GAME DEVELOPMENT FOR STUDENTS
Creating a Student-Led Game Development Curriculum
I executed this project independently in consultation with the Game Lab directors and other key stakeholders in digital education experiences at Duke University.
Identify the challenges and necessary resources to create game development opportunities for students and staff supporting hands-on learning for game and media studies programs.
Increase the exposure of Duke University’s new Game Lab to new audiences at the University and within the community.
Understand the existing landscape of game-based education at Duke and peer-institutions.
Map student and faculty needs.
Develop a pilot program that allows students to design games to meet key learning objectives.
Deliver the curriculum while course-correcting through regular surveys, group observations, and interviews.
Collect findings in a summative report of performance and student experience for stakeholders to drive future resource allocation.
What: Stakeholder interviews informed my understanding of client’s desired audience, the current state of game design education, and goals for future growth. I contextualized stakeholder insights further through a literature review of existing game design in teaching.
Game design in universities traditionally focused on faculty-led projects due to lengthy development timelines. This limits opportunities for students, negatively impacting educational outcomes and professional development.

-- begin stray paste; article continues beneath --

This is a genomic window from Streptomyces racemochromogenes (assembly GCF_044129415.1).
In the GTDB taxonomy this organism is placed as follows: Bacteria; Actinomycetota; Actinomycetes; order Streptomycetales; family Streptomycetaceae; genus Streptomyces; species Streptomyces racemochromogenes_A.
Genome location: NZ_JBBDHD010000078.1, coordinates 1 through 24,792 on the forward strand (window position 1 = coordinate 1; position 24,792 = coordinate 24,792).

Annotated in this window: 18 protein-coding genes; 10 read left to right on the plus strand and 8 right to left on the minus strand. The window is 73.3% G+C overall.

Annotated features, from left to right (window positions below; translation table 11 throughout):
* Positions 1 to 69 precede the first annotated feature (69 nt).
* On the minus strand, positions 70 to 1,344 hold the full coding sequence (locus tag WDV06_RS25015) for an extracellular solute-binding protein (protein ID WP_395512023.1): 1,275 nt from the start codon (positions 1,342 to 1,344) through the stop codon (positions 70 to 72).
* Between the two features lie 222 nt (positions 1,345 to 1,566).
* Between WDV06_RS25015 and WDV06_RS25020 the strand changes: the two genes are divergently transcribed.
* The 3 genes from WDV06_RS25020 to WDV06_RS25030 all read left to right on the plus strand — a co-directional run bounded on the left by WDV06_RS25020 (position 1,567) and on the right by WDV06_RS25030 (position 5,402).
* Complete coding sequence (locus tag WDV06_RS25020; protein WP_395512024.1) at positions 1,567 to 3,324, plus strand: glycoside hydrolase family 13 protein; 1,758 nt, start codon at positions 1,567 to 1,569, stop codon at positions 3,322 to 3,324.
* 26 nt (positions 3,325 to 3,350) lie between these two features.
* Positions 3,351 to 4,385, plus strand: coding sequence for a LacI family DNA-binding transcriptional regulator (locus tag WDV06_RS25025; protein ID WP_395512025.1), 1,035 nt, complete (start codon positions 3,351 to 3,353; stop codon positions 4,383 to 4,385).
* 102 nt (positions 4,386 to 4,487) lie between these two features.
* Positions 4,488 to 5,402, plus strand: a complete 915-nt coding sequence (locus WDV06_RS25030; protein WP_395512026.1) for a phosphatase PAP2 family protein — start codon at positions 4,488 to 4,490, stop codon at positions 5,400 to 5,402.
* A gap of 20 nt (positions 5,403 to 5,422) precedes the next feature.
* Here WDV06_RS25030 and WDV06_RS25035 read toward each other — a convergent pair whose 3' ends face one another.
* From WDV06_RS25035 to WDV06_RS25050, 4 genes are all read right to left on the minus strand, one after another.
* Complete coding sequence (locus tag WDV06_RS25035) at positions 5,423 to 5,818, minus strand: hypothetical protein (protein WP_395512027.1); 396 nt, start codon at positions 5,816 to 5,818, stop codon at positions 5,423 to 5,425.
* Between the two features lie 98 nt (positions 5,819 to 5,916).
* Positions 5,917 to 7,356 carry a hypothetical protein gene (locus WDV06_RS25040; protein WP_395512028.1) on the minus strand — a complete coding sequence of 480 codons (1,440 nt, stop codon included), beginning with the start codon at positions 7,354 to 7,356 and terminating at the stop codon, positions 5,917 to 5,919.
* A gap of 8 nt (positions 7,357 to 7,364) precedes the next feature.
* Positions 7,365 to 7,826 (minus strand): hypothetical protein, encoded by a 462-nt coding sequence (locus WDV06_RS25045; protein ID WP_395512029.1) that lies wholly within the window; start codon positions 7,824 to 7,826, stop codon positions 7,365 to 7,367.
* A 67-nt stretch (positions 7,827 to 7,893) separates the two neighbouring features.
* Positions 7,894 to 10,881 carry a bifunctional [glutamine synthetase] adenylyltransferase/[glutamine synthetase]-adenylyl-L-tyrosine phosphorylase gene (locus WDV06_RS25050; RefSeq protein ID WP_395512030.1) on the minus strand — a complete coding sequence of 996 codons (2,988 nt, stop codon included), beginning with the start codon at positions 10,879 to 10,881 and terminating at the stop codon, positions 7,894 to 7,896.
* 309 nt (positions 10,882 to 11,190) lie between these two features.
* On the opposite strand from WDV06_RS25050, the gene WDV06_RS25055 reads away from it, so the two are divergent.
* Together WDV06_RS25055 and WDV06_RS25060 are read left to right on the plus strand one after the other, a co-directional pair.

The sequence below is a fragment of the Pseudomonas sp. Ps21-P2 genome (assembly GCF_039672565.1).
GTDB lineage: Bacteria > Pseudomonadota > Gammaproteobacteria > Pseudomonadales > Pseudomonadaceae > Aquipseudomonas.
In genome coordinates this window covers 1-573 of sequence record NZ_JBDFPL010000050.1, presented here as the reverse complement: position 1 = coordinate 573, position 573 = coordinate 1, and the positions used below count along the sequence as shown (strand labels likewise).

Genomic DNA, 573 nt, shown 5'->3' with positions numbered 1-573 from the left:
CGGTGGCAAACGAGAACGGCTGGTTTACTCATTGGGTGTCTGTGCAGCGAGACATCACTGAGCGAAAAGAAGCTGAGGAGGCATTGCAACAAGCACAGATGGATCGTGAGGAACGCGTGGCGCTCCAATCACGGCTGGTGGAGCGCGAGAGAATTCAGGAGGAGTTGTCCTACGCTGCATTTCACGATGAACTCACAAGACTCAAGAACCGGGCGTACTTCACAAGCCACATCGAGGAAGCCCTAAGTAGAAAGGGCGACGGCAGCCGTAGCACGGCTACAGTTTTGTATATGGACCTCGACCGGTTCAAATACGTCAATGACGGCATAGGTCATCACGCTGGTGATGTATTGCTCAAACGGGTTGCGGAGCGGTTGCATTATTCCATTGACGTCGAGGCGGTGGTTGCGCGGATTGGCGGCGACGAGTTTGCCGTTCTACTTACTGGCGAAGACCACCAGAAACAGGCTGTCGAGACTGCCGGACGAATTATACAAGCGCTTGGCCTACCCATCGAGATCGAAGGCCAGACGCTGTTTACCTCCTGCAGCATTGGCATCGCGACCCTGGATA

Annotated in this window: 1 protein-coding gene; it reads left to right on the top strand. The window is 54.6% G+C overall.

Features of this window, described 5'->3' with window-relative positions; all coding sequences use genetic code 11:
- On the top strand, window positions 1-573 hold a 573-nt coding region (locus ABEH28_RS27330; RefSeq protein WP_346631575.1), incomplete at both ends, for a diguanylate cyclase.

Instructional staff wanted to integrate game development in both game studies and non-game studies courses. Staff, however, lacked experience and confidence in teaching game and iterative design principles.
A successful program should…
Allow students of all levels to create games in an environment that supported design failure as part of the learning process.
Be easily replicable by staff of varying exposure to game development processes in future years.
Require very little financial investment up-front from the Game Lab itself.
What: A partnership with the Global Game Jam (GGJ) held at the end of January 2020 preceded by a workshop series on foundational concepts in digital and analog game design.
Why: The GGJ offered free instructional and logistical support as a global network of site organizers that could support future organizers of the program. The GGJ is also recognized within the game development community, allowing student to better network and use their projects in portfolios for professional opportunities.
The workshop series allowed us to promote the new Lab while simultaneously exposing students and staff to foundational concepts in game development to apply during the GGJ to make up for the limited existing expertise in game development on campus.
What: I tracked event attendance throughout the program and circulated a survey through Qualtrics following the GGJ as well as interviewing students about their experience to assess the event’s effectiveness, potential improvements, and interest for future years.
100% of Jammers reported interested in participating in future years
20% of Jammers wanted a regular design jam club to continue working on their skills between Jams.
Jammers did not find the site Discord channel a useful way of coordinating, preferring email or text chats among the group instead.
Many Jammers could not attend the opening events of the GGJ on Friday where guidance on how to start and manage a project were given.
Suggestions for iteration:
Explore whether activating the Discord server months or weeks prior to the event would add value by allowing students to get to know one another or share resources.
Add an synchronous option for the Friday programming that could be reviewed beforehand, such as a recording of one of the workshops and/or a PDF design guide.
Explore interest and best approaches to creating a standing student-led game development club that would allow students to connect outside of the GGJ program.